Common sense tells me installing an electric baseboard heat in an unfinished attic can be a potential fire hazard. Question is, is it allowed? I can’t find anything that says its not.
They apparently are a fan of focused ice damming.
I can’t find a specific reference either but the danger of it being unmonitored and possibly having storage on it seems reason enough to call it out.
Were the electrical connections safe?
This is certainly an interesting topic. I would love to hear some responses.
I would call it out as being a fire hazard. Consider the implications of a mouse nest being built on the element.
Is the heater installed to the manufactures specifications.
I take photos of the manufacture serial number and look for recalls.
Is the electrical hooked up with safe procedures.
Does the baseboard heater have adequate air flow around it.
It it in close proximity to flammable materials. 6"
Were is the shutoff to the power supply.
Electric baseboard heaters usually mount to the wall, but there are some freestanding models available. The freestanding models have integrated safety features, such as automatically turning off if they accidentally tip over.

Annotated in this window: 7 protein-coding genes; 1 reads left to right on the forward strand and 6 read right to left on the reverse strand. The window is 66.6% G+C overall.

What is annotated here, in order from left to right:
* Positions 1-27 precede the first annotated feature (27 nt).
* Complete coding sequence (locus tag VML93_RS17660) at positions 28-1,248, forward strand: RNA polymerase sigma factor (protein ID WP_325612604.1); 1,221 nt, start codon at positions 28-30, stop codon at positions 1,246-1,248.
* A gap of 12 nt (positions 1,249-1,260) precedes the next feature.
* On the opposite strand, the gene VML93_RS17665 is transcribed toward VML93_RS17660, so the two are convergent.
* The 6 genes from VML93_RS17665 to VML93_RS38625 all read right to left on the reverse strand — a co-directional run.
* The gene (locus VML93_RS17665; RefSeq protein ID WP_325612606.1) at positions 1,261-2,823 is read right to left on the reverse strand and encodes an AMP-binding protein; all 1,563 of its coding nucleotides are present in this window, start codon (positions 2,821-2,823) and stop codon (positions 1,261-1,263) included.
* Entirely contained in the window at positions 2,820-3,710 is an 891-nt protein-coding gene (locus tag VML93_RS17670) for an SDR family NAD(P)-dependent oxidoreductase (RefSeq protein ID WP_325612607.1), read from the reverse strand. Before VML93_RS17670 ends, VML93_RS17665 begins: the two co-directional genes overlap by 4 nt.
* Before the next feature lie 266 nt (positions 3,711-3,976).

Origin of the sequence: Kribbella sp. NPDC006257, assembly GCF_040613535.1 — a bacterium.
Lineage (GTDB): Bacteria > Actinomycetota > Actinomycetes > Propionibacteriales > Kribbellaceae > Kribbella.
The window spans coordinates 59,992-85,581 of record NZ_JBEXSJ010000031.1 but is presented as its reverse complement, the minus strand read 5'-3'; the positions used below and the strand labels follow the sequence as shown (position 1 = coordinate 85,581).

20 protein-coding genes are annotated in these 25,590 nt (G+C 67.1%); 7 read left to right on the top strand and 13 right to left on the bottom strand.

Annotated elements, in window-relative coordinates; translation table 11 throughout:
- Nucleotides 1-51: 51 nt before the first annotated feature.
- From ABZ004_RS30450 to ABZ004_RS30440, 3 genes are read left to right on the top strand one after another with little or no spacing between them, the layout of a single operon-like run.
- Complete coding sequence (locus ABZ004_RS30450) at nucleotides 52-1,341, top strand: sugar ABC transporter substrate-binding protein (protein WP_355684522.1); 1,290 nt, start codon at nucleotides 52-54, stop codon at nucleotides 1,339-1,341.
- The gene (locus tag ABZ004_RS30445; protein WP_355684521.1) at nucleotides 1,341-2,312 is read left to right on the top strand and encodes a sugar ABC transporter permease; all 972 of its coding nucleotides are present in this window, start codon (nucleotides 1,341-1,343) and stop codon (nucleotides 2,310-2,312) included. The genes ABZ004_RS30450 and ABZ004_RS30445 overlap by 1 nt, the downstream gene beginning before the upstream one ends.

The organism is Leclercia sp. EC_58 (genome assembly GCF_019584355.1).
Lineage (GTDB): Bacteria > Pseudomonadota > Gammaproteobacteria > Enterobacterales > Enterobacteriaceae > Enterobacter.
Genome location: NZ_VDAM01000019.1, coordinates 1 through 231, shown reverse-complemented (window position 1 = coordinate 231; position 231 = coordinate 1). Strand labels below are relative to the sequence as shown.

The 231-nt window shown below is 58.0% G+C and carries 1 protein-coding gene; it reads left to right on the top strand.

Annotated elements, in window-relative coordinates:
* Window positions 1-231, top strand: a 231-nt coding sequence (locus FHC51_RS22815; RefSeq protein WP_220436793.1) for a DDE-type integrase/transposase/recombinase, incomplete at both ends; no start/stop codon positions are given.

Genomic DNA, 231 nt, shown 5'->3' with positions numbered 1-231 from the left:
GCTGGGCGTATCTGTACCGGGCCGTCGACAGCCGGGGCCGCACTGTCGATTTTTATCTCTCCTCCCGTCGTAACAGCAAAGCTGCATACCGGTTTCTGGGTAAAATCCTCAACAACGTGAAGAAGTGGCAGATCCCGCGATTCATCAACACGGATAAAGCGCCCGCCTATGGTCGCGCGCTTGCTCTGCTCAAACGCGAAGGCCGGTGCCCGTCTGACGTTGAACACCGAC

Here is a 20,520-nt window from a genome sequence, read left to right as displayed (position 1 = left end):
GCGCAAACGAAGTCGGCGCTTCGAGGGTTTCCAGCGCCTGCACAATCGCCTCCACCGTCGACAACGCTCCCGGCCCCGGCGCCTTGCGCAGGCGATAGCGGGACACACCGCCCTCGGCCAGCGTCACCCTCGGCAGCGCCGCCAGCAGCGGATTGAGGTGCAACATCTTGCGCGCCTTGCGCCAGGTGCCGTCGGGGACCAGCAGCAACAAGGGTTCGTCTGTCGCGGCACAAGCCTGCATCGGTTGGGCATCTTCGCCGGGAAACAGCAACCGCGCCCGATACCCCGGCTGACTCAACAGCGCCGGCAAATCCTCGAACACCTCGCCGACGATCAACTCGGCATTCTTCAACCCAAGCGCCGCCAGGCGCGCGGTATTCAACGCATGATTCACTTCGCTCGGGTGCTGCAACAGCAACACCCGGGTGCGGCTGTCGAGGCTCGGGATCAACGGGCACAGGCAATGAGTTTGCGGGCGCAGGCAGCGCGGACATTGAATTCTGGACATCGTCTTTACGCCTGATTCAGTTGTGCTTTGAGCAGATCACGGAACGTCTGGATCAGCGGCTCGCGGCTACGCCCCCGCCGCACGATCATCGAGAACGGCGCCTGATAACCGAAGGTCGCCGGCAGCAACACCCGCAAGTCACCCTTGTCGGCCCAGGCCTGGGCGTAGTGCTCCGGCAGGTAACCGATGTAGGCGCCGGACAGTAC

Why would they shut off if they tip over?
If it is not installed to the manufactures specs I would call it out.
Are you serious?
House fires Michel.
No but you are taking it that way.
In recent decades much of the world (and especially the U.S.) has become very
conscious of energy consumption. As a result, many energy saving initiatives and
products have been introduced. One of the most successful lines of products has been
the reflective radiant barrier materials which are installed in the attic spaces of homes.
Available evidence strongly suggests that these products can in fact provide significant
reductions in home energy consumption (U.S. Department of Energy, the Oak Ridge
National Laboratory, et al.). Unfortunately, the use of these products also provides some
insidious and unintended side effects. The physical and electrical properties of these
materials are such that they introduce new and very serious dangers of ignition and fire.